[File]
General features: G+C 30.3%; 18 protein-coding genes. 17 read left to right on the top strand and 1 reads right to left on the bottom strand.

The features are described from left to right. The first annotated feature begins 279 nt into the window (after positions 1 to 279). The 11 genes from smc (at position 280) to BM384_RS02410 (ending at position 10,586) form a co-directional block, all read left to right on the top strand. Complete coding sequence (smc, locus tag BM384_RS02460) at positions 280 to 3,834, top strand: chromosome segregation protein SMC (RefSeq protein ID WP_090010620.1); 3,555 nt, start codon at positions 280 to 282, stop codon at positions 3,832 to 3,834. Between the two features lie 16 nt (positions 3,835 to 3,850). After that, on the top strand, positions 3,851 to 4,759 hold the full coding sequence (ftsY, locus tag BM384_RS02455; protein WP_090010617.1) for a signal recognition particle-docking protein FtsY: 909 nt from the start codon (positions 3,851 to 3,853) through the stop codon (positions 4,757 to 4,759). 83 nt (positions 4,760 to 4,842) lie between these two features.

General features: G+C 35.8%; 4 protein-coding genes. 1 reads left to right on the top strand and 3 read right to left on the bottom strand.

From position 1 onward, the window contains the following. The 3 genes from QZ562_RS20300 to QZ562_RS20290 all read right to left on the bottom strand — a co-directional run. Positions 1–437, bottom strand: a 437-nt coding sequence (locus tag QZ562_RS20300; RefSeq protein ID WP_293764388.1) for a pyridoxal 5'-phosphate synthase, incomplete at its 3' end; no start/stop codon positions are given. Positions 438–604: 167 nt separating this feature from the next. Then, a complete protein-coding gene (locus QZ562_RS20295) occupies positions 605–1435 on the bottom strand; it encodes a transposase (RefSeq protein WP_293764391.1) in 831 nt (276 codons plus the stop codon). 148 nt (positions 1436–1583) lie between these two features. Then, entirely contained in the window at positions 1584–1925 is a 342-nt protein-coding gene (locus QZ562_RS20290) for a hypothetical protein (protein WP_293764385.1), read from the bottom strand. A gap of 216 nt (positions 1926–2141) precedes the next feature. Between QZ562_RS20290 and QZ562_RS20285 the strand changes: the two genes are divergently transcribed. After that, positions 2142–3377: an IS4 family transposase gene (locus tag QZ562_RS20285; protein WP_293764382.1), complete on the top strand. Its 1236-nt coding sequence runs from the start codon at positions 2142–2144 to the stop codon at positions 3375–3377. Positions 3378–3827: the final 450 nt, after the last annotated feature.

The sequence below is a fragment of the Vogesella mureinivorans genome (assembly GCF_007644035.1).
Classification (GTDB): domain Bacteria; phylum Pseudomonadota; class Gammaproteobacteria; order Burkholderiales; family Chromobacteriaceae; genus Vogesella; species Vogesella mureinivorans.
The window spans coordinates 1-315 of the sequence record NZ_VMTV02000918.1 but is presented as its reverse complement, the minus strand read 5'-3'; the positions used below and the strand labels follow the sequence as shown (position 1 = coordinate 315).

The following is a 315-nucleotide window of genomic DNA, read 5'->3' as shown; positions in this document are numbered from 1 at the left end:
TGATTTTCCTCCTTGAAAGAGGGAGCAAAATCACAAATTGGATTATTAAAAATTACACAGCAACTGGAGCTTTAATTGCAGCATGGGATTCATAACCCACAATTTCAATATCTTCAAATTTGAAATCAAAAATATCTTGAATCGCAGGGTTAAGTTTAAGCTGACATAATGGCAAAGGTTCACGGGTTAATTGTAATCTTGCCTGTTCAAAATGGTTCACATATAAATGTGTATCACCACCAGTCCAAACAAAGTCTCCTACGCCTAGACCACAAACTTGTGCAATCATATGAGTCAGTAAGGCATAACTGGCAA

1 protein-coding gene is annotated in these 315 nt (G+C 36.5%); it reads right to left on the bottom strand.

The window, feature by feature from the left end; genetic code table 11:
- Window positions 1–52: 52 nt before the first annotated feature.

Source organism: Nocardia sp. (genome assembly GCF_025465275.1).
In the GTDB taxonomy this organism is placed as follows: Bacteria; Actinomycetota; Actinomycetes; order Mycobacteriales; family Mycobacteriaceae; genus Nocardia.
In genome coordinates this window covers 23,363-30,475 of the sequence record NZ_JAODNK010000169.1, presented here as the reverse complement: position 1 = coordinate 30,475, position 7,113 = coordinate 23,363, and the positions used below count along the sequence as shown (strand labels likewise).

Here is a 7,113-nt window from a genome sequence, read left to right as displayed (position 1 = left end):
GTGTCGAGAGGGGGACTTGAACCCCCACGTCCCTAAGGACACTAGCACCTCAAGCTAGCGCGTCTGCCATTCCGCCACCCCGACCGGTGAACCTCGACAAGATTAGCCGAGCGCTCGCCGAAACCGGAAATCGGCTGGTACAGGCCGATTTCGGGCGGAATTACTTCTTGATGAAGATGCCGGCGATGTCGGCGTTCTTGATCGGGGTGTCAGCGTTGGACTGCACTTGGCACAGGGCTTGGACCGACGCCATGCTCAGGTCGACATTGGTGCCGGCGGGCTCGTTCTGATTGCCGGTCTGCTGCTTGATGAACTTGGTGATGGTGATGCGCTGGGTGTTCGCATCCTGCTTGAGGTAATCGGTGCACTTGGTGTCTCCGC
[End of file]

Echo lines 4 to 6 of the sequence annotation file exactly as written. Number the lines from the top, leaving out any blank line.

From position 1 onward, the window contains the following. The 3 genes from QZ562_RS20300 to QZ562_RS20290 all read right to left on the bottom strand — a co-directional run. Positions 1–437, bottom strand: a 437-nt coding sequence (locus tag QZ562_RS20300; RefSeq protein ID WP_293764388.1) for a pyridoxal 5'-phosphate synthase, incomplete at its 3' end; no start/stop codon positions are given. Positions 438–604: 167 nt separating this feature from the next. Then, a complete protein-coding gene (locus QZ562_RS20295) occupies positions 605–1435 on the bottom strand; it encodes a transposase (RefSeq protein WP_293764391.1) in 831 nt (276 codons plus the stop codon). 148 nt (positions 1436–1583) lie between these two features. Then, entirely contained in the window at positions 1584–1925 is a 342-nt protein-coding gene (locus QZ562_RS20290) for a hypothetical protein (protein WP_293764385.1), read from the bottom strand. A gap of 216 nt (positions 1926–2141) precedes the next feature. Between QZ562_RS20290 and QZ562_RS20285 the strand changes: the two genes are divergently transcribed. After that, positions 2142–3377: an IS4 family transposase gene (locus tag QZ562_RS20285; protein WP_293764382.1), complete on the top strand. Its 1236-nt coding sequence runs from the start codon at positions 2142–2144 to the stop codon at positions 3375–3377. Positions 3378–3827: the final 450 nt, after the last annotated feature.

The sequence below is a fragment of the Vogesella mureinivorans genome (assembly GCF_007644035.1).
Classification (GTDB): domain Bacteria; phylum Pseudomonadota; class Gammaproteobacteria; order Burkholderiales; family Chromobacteriaceae; genus Vogesella; species Vogesella mureinivorans.